Don't Mean a Thing If It Ain't Got That Clave

Latin Jazz Finally Gets Its Due

But the flurry of high-profile recognition for many Cuban musicians also dances around some troubling political developments. The story of cultural exchange between the U.S. and Cuba has long been told along lines of political turmoil. Over the past two years, due to anti-terrorism initiatives as well as some specific anti-Cuban sentiment, the American government has tightened border restrictions. The standard-bearing Cuban pianist Chucho Valdés was forced to cancel a North American tour last fall due to a visa denial. This spring, the Department of Treasury Office of Foreign Assets tightened the regulations regarding travel for educational purposes between the U.S. and Cuba.

O'Farrill has begun to get e-mails and calls from anti-Castro Cuban Americans, some of them musicians, to make sure he's aware of the recent jailings of dissidents in Cuba. Still, like many musicians on both sides of the situation, he tries to maneuver around it. "People are always attaching political agendas when people visit Cuba," he said from his home in Brooklyn. "When I went to Cuba it had nothing to do with pro- or anti-Castro, pro- or anti-embargo. It was about culture and family, about my roots.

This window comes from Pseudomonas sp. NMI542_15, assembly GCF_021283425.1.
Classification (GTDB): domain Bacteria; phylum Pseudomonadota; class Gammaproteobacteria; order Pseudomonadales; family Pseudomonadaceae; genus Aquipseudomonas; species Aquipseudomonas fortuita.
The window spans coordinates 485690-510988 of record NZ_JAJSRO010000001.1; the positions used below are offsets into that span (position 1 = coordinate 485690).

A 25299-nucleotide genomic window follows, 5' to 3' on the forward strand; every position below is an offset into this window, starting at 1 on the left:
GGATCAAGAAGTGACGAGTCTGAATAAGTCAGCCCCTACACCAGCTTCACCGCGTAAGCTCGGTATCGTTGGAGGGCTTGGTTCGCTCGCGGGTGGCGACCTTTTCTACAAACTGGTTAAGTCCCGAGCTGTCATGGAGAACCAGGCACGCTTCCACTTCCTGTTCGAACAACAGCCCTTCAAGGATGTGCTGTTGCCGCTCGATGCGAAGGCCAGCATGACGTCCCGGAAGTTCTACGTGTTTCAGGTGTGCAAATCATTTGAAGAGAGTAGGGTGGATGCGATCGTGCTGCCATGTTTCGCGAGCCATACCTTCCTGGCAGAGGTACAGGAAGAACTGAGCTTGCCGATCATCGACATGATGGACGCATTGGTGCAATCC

"And the turning point came the day we went to my father's house in the country. I remember first turning off the main road onto a dirt road, and looking at the rolling countryside, dotted with palm trees and some mangy-looking cows. I remember thinking that this is where it began, this is really what it's about: Here was a little white boy, basically, growing up in the Cuban countryside and falling in love with these rhythms and these sights."

Arturo O'Farrill, music director of Lincoln Center's new Afro-Latin Jazz Orchestra.
photo: Aaron Diskin
Arturo O'Farrill, music director of Lincoln Center's new Afro-Latin Jazz Orchestra.

If the political climate does not prevent it, O'Farrill is planning to bring his father's orchestra to his family's Cuban hometown. "Even though Chico never made it physically back to the island, his music will be played there," he says. "I feel like he'll be there with us. The people will embrace his music, and it will be played and embraced here. And somehow, to some degree, all will seem right with the universe to me for just a split second."

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